D.C. Metro receives $75M in state funds

Posted on February 27, 2014

Washington Metropolitan Area Transportation Authority (Metro) received an increased capital commitment of $75 million from Maryland Gov. Martin O'Malley, Virginia Gov. Terry McAuliffe and District of Columbia Mayor Vincent C. Gray.

Metro GM/CEO Richard Sarles said that the funding marked an important down payment toward Metro's "Momentum" strategic plan to reduce crowding and add system capacity.

"Thanks to the strong leadership of Mayor Gray and Governors O'Malley and McAuliffe, we can continue our rebuilding efforts and lay the foundation for all eight-car trains, with power upgrades, Union Station and Gallery Place station expansion designs, and buses for priority corridors," he added.

Momentum, Metro's strategic plan, builds on the Metro Forward capital program, which is rebuilding the system and making key safety and reliability improvements, according to Metro. The strategic plan addresses growing crowding and outlines near-term goals for 2025 along with the steps that Metro must take to prepare for coming regional population and economic growth.

The plan also ensures that Metro never returns to a time when the system's tracks, escalators, trains and buses are not maintained to today's safety and reliability standards. For riders, Momentum will mean more trains; reduced crowding; faster buses; brighter, safer, easier-to-navigate Metrorail stations; and improved customer information systems.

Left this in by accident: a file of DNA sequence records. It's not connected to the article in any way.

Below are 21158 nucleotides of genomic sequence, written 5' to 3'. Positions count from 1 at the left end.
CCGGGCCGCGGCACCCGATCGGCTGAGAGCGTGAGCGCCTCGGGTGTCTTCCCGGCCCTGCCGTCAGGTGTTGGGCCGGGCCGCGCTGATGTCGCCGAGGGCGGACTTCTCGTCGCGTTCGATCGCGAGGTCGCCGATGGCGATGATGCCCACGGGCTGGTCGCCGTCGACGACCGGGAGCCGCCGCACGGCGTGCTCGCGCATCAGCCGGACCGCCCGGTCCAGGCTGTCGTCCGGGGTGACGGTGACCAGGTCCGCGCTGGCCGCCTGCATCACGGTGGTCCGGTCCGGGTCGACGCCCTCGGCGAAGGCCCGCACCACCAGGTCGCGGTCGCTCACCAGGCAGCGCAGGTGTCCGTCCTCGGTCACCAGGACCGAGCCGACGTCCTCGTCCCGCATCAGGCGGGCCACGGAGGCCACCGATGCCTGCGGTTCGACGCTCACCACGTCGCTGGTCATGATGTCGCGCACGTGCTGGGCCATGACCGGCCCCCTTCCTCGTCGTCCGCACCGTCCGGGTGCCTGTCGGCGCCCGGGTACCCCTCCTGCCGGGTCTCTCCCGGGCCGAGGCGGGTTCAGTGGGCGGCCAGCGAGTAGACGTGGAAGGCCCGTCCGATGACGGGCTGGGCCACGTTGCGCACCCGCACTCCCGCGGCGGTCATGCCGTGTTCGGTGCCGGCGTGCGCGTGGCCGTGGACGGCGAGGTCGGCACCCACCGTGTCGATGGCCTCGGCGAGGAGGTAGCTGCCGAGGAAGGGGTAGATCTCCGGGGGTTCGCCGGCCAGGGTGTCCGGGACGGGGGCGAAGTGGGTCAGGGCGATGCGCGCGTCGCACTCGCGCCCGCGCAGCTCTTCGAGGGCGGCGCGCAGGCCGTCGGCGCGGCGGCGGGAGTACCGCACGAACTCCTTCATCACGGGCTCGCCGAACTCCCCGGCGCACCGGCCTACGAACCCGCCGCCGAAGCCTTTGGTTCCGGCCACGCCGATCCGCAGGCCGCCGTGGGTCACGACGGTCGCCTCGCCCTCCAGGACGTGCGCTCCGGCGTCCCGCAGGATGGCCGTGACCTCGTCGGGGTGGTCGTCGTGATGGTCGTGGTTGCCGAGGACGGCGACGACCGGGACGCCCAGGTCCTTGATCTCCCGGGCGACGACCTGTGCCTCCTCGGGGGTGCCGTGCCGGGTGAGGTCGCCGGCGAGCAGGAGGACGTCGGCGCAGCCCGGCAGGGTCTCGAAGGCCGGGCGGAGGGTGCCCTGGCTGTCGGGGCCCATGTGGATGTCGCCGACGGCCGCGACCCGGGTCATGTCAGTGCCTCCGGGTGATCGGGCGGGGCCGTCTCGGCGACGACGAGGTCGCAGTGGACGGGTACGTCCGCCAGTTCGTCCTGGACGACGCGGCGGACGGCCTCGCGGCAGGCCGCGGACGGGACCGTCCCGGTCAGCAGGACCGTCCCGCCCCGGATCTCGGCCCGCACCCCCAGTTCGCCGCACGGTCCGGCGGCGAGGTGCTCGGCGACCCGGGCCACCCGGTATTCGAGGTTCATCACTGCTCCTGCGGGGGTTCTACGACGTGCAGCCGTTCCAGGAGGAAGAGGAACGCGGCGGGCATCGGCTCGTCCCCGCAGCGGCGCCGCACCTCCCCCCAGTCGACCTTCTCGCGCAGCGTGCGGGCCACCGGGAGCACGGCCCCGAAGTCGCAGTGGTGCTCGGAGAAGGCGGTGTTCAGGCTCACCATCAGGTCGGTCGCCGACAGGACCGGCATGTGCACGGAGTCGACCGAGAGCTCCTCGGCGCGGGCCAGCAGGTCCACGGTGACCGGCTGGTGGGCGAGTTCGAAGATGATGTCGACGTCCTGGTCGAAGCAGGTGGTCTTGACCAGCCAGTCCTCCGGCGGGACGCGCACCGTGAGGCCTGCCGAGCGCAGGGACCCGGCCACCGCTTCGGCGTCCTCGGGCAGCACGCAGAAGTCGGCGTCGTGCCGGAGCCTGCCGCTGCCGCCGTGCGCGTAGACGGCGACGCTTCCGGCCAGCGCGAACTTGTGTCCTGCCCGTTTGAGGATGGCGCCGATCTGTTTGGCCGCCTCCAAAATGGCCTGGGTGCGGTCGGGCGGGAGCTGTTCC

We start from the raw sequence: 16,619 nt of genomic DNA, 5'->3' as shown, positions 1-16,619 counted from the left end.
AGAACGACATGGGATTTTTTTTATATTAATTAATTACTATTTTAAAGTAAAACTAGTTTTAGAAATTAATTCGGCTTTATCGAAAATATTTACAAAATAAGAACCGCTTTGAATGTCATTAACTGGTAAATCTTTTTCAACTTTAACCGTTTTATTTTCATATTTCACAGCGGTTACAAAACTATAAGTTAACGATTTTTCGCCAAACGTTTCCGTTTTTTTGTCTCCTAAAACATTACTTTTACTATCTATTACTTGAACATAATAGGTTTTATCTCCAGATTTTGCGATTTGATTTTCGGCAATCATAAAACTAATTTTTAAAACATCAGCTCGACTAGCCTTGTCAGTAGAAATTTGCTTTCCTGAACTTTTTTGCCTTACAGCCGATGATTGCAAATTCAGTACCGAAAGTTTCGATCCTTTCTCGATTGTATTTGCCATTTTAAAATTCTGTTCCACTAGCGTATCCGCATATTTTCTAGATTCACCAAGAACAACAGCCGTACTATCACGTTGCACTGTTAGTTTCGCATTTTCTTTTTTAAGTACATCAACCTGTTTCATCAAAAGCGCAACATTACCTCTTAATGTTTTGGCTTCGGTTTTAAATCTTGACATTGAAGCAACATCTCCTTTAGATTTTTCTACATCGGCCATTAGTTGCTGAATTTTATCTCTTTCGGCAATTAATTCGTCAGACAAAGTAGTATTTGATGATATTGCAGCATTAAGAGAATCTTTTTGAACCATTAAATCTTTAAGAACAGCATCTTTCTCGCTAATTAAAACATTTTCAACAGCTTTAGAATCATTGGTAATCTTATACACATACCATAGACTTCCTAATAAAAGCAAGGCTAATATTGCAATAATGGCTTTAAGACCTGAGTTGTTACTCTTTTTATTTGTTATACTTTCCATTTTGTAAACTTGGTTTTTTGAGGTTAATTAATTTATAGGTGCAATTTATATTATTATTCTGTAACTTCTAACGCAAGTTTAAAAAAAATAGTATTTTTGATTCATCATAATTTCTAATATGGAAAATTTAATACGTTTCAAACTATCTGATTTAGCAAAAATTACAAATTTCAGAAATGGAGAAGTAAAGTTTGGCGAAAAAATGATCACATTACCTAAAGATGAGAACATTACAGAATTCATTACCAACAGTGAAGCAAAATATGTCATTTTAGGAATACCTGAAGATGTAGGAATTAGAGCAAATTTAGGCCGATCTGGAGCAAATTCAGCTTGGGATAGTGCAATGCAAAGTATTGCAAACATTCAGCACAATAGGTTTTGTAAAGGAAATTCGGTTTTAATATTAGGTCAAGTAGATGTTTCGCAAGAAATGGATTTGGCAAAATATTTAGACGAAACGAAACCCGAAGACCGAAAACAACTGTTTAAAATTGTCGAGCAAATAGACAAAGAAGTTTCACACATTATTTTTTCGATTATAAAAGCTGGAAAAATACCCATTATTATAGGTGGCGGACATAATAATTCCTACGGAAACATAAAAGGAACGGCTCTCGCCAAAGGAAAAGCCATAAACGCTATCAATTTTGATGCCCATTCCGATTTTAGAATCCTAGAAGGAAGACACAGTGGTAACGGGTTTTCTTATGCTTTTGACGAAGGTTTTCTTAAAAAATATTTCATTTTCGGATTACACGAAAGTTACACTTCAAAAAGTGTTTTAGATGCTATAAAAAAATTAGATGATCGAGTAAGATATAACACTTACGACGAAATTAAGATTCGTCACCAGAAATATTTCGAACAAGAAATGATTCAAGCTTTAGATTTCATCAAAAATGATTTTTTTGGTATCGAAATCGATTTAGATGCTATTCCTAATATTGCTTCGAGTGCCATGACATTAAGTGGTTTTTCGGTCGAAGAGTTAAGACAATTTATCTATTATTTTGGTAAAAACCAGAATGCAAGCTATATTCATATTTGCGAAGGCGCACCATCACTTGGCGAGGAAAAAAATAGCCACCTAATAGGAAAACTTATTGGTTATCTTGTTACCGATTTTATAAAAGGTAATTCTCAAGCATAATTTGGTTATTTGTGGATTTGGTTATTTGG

The Metro board unanimously approved the Momentum strategic plan in June 2013. Since then, Metro board members, stakeholders and senior managers, partnering with business community leaders and transit advocates, have been working to inform and build support from riders, organizations, jurisdictions and regional employers.

Today, more than 60 organizations and more than 2,000 individuals have endorsed the Momentum plan. According to the transit system, riders and stakeholders have said overwhelmingly that increasing capacity with eight-car train service is the most important investment priority for Metro.

The region’s transportation network increasingly depends on a robust Metro system to leverage other investments, including:

  • Washington, D.C.’s plans for streetcars to provide another critical transit link.
  • During rush hours, thousands of passengers will transfer between Metrorail and Maryland’s Purple Line, adding even more riders to the Red Line.
  • Roughly $18 billion worth of investment is planned or proposed for Tysons near Silver Line stops. That growth must not be limited by rail congestion in the downtown core of the Metrorail system.
  • Adding buses to busy corridors, along with bus-priority lanes and traffic signal priority for buses, will enable Metro to better compete with cars on the road and meet the growing ridership which is being driven by young adults moving into the region.
  • Maryland is making significant investments in areas beyond where Red Line trains “turn back.” These areas will require eight-car trains and more rush hour capacity in order to reach their full potential.
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